Click HERE to listen to the RADIO F interview with Camila von Hein, Lena Nahrwold and Katharina Epstude, three of the authors of the book “Living in Refugee Camps: Women´s Perspectives and experiences”, launched on the 16.12. at the Werkstatt der Kulturen, in Berlin. To order your book, click HERE.
This book is our first colaboration with an university and it has been a gratifying experience because we were dealing with a group of political active students. From the beginning of the process to the release of the book, we could tell we were working with young women who have that sparkle in their eyes, indicating a critical view on the institution, an interest in cultivating intellectual insight, imagination, inquisitiveness, risk-taking and finally social responsibility in order to join the struggle for justice. We believe that the University must involve itself in the issues of the times, must raise some serious questions about its relationship to the larger society and finally become what it is suppose to be: a pedagogical space that disrupts, disturbs, inspires and energizes young people to be individual and social agents.
We also thank research associate and lecturer Kristina Dohrn and Professor Hansjörg Dilger for providing conditions within the institution in order to expand the capacities of the students.
Read below part of IWS’s Postface to the book:
“…Between August and September, 2015, record numbers of people running from wars and conflicts in Syria, Afghanistan, Iraq and many other countries entered Germany to seek asylum. No one knows how many women* were amongst them. On the 25th of August, the Federal Office for Migration and Refugees (Bundesamt für Migration und Flüchtlinge/Bamf) stated that Syrians were not going to be sent back. One week later, on the 31st of August, the Chancellor Angela Merkel makes a press conference and said that trains full of refugees coming from Hungary wouldn’t also be denied entry. The borders of Germany were temporarily open for the people seeking protection. In the media the images were appalling. Some of the German citizens showed sympathy and created welcoming groups, others started attending the Monday demonstrations in Dresden, or- ganised by a infamous group who called themselves European Patriots Against the Islamisation of the Occident (Patriotische Europäer gegen die Islamisierung des Abendlandes/Pegida). Politicians began to attack each other in search of one to blame for what many Germans saw as a complete loss of control of the German border and the country’s security. A particular party joined the ranks of Pegida: Alternative for Germany (Alternative für Deutschland/AFD) keen to profit from the notorious german Angst. Mostly unaware of the internal conflicts, people began to be distributed in their hundreds to new arranged emergency camps, which varied from sport’s halls to tents, containers to old barracks. Almost one year later, many still live in such precarious lodgings. Our initial idea to understand the lives of women* inside the regular and already unbearable refugee homes had to be adapted to the worse reality of the new camps, its complete lack of privacy, minimum comfort and safety standards, the resemblance many women* compare to a life in prison. This research work takes us inside some of the emergency camps, confronts us with the truth told by the women* experiencing this moment in history. It is a rare, women*’s look at the women* invisibilized by a series of norms, regulations, laws and prejudices that lessen and weaken the strength of refugee women*, who have crossed so many internal and external borders to be here.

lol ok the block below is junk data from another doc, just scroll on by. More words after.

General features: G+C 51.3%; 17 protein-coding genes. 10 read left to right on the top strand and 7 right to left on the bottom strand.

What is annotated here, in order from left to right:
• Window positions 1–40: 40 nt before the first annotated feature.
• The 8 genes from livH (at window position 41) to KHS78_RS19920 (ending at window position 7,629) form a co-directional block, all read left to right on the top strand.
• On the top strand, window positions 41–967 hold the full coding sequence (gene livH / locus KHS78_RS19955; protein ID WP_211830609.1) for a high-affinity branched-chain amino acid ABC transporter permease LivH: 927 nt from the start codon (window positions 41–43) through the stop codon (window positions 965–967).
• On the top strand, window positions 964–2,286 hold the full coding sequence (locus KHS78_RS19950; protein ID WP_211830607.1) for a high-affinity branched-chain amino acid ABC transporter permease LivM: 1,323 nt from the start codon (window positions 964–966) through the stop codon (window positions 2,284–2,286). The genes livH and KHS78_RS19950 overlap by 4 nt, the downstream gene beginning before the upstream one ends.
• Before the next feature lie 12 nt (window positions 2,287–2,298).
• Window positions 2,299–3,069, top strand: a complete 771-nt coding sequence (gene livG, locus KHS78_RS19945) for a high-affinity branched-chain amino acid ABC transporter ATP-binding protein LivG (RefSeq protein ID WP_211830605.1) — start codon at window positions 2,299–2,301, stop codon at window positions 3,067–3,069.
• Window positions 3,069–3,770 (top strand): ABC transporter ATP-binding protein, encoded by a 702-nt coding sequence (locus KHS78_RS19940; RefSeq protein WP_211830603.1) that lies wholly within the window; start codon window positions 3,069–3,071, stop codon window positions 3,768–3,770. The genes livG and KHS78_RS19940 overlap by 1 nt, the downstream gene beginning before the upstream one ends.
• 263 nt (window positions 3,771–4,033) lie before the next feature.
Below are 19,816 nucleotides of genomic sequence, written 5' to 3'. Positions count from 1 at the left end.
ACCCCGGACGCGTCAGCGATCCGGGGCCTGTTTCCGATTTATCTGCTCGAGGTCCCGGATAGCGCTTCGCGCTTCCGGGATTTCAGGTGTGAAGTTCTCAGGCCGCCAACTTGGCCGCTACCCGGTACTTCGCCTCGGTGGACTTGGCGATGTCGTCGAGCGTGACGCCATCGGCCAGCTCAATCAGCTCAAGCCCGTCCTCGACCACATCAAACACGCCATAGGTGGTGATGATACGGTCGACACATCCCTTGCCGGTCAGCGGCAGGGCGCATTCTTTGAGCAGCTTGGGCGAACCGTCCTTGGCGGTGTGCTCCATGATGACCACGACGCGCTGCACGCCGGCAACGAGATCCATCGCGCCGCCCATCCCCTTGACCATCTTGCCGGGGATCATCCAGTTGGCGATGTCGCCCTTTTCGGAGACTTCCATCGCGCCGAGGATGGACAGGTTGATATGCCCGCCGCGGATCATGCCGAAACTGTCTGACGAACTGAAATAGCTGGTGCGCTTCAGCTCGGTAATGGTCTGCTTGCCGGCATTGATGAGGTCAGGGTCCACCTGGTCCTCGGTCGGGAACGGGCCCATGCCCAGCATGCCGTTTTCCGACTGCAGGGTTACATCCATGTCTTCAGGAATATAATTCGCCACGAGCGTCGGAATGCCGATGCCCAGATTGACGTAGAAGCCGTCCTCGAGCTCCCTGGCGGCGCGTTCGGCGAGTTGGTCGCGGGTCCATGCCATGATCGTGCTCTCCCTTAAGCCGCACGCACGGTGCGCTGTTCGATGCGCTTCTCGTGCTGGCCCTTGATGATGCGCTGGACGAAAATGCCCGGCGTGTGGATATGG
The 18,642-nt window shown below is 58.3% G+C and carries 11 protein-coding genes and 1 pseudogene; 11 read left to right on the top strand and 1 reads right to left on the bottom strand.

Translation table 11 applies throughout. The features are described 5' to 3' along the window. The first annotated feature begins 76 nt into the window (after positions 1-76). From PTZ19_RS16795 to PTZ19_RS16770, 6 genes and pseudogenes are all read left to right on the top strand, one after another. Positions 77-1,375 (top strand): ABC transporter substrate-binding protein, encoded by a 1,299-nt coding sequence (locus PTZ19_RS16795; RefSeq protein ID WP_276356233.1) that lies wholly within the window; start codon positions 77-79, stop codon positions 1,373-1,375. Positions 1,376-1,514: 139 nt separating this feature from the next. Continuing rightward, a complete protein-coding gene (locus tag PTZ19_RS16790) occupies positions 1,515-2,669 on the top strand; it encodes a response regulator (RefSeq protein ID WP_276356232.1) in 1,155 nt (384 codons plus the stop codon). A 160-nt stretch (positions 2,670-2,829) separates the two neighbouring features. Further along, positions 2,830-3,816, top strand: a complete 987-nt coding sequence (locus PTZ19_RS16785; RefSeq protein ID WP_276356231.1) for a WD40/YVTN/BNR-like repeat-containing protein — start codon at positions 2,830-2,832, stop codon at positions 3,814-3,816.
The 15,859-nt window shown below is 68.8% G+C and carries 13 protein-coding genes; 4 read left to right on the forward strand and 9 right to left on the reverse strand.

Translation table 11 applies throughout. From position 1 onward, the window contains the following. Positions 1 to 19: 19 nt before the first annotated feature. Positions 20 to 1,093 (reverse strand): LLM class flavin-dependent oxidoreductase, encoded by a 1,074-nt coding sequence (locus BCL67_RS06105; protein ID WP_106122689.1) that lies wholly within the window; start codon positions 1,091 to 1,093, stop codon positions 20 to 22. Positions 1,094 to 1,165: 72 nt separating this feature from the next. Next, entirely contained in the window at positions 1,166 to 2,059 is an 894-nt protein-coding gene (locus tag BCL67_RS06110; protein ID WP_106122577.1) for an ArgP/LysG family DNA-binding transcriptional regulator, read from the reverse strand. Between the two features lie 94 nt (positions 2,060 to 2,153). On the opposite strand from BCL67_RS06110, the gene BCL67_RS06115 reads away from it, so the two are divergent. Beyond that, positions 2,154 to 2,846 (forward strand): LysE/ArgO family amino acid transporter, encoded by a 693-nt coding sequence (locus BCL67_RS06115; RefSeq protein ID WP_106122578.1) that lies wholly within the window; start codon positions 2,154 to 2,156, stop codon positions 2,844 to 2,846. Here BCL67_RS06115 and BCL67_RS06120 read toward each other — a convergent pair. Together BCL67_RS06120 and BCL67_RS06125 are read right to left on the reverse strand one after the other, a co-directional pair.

The students have brought to us more than we expected. Their data is already being used and inspires our work. We can only say thank you!”